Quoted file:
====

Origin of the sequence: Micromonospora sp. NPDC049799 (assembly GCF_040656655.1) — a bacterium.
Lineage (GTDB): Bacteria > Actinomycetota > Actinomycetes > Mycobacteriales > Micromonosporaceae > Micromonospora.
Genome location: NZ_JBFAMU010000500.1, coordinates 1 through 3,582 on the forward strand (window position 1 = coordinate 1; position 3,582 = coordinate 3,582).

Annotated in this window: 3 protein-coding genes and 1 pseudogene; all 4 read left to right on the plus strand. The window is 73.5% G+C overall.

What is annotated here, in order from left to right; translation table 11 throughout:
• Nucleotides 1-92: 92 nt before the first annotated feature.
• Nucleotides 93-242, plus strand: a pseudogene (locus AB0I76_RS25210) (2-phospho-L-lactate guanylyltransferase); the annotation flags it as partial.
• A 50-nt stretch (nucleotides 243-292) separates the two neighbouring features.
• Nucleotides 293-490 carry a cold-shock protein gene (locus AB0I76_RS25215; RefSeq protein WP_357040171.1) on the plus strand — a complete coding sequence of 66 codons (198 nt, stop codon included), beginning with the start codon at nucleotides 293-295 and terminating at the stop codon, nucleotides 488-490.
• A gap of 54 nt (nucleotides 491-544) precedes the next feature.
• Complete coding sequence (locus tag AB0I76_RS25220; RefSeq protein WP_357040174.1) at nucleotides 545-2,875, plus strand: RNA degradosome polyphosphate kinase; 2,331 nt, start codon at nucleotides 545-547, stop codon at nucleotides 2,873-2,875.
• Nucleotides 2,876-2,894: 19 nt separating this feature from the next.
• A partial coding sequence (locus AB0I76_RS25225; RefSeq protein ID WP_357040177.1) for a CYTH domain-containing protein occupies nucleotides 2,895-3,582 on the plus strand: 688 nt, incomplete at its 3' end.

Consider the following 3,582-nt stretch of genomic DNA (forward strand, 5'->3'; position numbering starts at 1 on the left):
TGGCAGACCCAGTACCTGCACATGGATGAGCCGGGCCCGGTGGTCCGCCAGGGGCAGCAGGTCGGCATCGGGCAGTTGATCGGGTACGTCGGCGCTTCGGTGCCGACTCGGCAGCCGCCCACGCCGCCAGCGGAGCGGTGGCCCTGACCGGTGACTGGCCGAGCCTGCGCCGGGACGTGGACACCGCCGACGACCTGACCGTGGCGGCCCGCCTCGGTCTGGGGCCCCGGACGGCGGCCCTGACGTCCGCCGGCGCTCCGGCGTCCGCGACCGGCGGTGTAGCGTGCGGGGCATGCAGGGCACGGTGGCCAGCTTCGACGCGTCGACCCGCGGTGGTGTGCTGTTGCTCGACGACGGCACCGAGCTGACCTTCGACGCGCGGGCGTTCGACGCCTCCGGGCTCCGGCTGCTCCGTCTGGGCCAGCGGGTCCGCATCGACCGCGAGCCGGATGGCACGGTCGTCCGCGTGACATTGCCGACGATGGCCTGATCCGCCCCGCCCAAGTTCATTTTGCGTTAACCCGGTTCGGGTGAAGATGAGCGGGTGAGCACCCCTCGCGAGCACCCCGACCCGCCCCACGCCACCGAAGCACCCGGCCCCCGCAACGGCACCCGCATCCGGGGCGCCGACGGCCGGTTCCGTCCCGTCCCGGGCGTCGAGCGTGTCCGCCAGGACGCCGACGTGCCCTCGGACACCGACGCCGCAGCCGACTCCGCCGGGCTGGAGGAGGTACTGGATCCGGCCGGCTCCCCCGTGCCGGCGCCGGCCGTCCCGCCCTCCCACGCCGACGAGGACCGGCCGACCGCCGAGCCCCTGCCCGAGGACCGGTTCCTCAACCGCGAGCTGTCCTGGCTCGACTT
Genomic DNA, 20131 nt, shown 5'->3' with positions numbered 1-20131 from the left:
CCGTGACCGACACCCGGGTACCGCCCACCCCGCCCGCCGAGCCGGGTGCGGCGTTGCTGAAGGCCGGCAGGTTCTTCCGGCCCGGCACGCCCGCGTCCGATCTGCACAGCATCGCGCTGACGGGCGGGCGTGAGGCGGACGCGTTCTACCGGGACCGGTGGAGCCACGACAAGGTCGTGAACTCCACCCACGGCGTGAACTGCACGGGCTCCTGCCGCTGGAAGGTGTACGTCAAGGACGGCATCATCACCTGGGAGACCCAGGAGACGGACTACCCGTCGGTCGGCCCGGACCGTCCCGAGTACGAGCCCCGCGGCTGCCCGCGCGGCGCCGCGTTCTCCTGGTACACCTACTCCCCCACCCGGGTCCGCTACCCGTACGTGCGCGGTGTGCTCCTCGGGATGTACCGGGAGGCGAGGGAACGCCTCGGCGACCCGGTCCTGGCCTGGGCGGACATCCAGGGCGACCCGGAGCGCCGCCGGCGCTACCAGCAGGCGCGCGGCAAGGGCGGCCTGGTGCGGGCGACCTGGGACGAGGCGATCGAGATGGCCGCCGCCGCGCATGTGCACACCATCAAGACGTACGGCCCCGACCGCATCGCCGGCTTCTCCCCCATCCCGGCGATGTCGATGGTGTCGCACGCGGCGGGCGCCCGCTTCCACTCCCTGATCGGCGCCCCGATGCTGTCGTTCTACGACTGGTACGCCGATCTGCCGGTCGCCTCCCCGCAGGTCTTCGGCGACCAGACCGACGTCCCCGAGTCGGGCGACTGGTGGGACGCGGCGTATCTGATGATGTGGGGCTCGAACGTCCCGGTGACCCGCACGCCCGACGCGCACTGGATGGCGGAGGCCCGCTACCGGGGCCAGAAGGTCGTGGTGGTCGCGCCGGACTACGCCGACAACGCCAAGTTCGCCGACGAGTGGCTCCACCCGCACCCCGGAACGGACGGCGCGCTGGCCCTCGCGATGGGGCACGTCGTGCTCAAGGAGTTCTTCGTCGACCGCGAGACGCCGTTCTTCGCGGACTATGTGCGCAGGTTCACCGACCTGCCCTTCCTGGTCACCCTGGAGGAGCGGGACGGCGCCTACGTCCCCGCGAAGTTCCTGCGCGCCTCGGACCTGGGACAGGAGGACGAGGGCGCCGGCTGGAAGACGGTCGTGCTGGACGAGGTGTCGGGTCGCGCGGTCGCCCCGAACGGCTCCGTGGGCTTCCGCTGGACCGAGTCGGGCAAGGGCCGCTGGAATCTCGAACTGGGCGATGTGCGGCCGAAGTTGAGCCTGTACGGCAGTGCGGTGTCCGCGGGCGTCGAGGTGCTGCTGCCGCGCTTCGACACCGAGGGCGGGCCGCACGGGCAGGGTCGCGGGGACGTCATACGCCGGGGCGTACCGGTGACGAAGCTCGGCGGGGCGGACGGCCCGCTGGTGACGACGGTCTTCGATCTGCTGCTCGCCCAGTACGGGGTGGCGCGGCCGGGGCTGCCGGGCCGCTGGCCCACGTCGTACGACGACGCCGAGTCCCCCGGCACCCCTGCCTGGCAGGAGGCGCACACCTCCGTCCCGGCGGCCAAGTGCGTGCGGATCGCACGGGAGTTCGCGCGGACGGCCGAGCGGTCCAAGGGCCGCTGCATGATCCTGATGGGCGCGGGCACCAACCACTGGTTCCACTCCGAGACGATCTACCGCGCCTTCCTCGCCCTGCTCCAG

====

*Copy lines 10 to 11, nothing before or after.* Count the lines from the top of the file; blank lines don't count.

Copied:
• A gap of 54 nt (nucleotides 491-544) precedes the next feature.
• Complete coding sequence (locus tag AB0I76_RS25220; RefSeq protein WP_357040174.1) at nucleotides 545-2,875, plus strand: RNA degradosome polyphosphate kinase; 2,331 nt, start codon at nucleotides 545-547, stop codon at nucleotides 2,873-2,875.